When preparing to present a thesis, capstone project, or dissertation, it is best to create an abstract poster. The poster will help you to give potential attendees the information they need to decide if they will attend your presentation.
Nurses, clinicians, and researchers share information on programs they develop or their studies through abstract posters. It aids in sharing clinical wisdom and advancing the knowledge of nursing and other healthcare professionals. Presenting poster abstracts is a common practice in conferences and seminars.
In this post, we will reveal everything you need to know about creating an abstract poster. You should be able to create a brilliant abstract poster when you read this article.
An abstract poster, aka poster abstract, is essentially an advertisement for a research presentation, and it is prepared by the research author to give potential presentation attendees a glimpse of the research.
A poster abstract is typically 300 words long, and it takes between 30 minutes to 60 minutes. Writing takes longer because it involves summarizing an entire research project into a one-page summary.
A good poster abstract uses a few sentences to capture the essence of a research project perfectly, and it is not and should never be just a basic summary of a research project.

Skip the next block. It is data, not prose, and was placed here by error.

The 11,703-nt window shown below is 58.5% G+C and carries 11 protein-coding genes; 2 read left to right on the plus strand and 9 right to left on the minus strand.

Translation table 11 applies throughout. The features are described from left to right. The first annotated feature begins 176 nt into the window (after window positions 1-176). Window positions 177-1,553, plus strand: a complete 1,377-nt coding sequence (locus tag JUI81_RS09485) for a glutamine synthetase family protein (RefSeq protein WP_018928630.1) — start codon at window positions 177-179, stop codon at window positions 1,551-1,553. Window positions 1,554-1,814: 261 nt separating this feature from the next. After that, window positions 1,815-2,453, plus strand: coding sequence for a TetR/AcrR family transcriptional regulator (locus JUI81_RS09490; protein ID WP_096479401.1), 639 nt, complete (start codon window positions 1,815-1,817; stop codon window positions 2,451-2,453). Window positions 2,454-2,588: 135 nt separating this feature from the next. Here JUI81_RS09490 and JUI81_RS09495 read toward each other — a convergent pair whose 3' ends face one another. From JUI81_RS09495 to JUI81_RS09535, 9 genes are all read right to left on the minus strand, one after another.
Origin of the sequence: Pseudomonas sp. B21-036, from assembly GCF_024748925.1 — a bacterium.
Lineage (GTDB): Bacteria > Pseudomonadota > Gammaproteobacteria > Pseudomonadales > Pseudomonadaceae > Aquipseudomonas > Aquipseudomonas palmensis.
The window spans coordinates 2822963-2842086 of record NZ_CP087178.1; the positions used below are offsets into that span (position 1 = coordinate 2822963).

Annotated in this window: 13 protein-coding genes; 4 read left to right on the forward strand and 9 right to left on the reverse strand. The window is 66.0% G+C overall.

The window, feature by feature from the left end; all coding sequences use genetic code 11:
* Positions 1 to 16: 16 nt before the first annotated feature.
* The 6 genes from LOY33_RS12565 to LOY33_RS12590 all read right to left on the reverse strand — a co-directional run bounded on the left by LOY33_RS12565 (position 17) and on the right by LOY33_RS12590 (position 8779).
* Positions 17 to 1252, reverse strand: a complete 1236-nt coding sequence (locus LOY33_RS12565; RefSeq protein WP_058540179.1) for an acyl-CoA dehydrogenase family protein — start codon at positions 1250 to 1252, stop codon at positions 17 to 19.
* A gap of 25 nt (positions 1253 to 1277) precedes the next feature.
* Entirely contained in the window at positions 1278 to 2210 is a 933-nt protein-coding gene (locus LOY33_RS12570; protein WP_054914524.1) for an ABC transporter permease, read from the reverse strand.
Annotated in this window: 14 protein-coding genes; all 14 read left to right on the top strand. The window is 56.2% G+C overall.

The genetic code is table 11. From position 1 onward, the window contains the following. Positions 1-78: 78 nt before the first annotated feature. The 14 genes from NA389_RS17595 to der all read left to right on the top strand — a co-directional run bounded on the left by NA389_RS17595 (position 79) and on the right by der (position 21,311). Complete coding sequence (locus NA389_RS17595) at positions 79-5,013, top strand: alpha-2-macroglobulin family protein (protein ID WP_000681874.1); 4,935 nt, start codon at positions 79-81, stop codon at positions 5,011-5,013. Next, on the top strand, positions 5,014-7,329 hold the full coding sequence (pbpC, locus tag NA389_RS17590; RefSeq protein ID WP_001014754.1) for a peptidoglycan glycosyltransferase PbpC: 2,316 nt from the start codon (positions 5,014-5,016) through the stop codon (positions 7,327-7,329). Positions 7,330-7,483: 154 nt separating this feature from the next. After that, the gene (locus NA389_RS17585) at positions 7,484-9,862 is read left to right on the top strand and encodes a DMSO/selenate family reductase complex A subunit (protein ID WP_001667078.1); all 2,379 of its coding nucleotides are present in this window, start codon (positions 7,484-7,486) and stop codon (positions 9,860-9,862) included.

When asked to write a poster abstract for a conference, you will most likely be given some requirements to follow. The requirements will undoubtedly include the format to follow, the word limit, and the deadline to adhere to.
A well-written abstract describes the research questions, PICOT questions, or clinical problems. It also entails the methods used to address the clinical issues and the significance and implications of the results.
When tasked to write a poster abstract, or if you are doing one for an upcoming nursing or interprofessional conference relevant to your field, you must make sure it includes the following parts:
An abstract for a nursing capstone project will slightly differ. It will have the following sections:
Check the example below from The University of Tennessee Knoxville
If you are focusing on a change project or a Quality improvement project, it will include the background; PICOT question; literature search, synthesis of findings; recommended changes to practice; evaluation; references; and acknowledgments. See the attached example from the University of Houston (College of Nursing)
Your journey to making an excellent abstract and a poster begins by searching for upcoming nursing conferences or other related interprofessional seminars. You can also ask your colleagues about their experiences and the conferences they have attended. Your mentor can also come in handy but make sure you read the call for abstract posters to know what is expected, such as the scope of the conference and how to design the posters.